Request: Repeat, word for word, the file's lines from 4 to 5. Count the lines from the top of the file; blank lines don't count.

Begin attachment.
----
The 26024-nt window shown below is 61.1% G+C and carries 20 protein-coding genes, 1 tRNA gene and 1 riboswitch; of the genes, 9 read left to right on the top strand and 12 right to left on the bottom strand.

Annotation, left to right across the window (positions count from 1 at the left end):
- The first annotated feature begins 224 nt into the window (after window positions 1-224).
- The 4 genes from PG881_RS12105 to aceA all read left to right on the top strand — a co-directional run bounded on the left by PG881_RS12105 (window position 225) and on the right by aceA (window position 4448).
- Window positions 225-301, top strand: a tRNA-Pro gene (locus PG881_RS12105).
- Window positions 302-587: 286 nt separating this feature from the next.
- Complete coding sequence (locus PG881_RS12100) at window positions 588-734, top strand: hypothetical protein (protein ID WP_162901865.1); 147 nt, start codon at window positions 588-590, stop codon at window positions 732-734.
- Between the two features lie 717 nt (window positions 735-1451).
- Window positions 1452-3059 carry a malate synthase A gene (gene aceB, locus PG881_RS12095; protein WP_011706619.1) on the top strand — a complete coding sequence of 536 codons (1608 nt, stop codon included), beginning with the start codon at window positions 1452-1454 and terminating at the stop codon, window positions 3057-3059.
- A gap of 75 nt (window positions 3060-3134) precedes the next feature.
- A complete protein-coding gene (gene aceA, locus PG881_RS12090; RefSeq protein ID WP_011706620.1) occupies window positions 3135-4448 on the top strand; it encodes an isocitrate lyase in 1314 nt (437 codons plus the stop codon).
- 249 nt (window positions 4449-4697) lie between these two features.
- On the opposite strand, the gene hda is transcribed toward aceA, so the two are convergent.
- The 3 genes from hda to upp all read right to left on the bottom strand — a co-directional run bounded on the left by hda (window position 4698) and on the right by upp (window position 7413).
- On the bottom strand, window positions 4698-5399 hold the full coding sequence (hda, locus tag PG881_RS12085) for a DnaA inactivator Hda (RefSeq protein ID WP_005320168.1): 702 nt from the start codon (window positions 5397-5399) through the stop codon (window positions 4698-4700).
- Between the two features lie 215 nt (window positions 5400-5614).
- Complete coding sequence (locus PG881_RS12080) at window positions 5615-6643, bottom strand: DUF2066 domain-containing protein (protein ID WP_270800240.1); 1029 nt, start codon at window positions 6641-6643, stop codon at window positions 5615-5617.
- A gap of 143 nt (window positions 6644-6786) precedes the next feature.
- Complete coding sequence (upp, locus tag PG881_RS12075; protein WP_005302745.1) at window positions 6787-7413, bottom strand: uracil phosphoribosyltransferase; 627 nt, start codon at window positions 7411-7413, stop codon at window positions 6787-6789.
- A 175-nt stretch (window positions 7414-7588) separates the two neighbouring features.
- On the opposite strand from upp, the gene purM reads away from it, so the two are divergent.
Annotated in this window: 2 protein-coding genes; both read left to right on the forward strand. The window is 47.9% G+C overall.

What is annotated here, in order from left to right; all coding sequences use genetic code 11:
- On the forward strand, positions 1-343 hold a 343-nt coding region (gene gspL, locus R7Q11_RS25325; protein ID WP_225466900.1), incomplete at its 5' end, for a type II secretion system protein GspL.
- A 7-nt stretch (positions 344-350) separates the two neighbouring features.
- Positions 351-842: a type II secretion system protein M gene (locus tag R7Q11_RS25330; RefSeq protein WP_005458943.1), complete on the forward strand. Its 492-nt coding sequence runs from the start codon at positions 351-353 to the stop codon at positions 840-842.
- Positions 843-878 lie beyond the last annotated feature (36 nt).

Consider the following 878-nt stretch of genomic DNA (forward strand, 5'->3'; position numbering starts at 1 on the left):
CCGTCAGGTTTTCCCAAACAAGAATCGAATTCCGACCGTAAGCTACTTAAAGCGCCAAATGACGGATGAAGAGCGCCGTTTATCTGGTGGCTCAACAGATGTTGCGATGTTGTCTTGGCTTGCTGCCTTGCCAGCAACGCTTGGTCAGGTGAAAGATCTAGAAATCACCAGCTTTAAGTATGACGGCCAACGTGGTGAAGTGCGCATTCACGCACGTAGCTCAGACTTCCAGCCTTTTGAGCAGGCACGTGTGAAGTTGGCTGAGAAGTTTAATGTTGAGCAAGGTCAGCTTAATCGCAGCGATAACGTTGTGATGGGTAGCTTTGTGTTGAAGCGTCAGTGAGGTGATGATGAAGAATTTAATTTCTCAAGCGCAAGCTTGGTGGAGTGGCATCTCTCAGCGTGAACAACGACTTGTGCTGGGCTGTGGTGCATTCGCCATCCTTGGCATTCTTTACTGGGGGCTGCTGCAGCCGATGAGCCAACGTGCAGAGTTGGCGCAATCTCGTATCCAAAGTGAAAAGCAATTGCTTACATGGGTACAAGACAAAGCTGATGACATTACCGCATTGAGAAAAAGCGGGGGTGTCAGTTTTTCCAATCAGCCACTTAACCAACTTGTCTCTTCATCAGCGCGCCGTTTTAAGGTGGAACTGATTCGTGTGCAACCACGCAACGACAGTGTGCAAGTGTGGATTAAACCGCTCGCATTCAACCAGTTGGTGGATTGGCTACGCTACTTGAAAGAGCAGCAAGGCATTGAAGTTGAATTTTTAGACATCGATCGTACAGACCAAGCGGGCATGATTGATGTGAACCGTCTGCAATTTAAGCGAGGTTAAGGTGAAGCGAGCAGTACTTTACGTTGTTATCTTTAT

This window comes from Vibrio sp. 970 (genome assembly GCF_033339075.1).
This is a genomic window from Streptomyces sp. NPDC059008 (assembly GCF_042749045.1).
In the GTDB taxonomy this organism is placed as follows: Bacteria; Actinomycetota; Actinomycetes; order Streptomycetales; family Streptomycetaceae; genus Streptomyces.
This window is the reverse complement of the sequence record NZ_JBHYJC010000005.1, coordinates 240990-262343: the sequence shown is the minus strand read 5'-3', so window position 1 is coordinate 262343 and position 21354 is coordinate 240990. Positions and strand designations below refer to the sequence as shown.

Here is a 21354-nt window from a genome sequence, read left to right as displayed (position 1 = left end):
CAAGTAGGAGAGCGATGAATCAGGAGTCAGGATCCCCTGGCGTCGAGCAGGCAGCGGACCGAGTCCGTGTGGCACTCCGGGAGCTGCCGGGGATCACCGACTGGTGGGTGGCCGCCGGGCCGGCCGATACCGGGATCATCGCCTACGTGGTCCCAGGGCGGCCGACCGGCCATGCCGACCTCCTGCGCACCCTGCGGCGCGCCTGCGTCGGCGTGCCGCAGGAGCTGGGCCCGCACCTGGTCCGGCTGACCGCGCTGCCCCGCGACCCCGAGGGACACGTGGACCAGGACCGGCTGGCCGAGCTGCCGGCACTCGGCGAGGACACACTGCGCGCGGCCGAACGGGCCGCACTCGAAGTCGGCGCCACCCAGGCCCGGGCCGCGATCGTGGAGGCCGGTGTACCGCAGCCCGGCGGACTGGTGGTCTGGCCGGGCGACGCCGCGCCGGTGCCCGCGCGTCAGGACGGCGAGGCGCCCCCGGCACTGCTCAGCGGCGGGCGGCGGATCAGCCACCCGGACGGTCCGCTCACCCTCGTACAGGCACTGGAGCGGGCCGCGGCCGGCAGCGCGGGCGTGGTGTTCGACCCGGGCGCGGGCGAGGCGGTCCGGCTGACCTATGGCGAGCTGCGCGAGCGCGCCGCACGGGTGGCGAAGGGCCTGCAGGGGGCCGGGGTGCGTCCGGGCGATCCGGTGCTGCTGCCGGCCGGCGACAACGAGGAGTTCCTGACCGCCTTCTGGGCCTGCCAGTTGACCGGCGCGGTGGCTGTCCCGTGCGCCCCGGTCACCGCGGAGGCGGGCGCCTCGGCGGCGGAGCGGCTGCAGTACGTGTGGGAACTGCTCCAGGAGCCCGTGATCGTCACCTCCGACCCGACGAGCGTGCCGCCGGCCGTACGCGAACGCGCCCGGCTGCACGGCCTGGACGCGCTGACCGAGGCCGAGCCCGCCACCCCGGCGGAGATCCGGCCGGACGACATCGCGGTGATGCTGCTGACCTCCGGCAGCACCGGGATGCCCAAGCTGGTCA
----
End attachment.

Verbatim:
- The 4 genes from PG881_RS12105 to aceA all read left to right on the top strand — a co-directional run bounded on the left by PG881_RS12105 (window position 225) and on the right by aceA (window position 4448).
- Window positions 225-301, top strand: a tRNA-Pro gene (locus PG881_RS12105).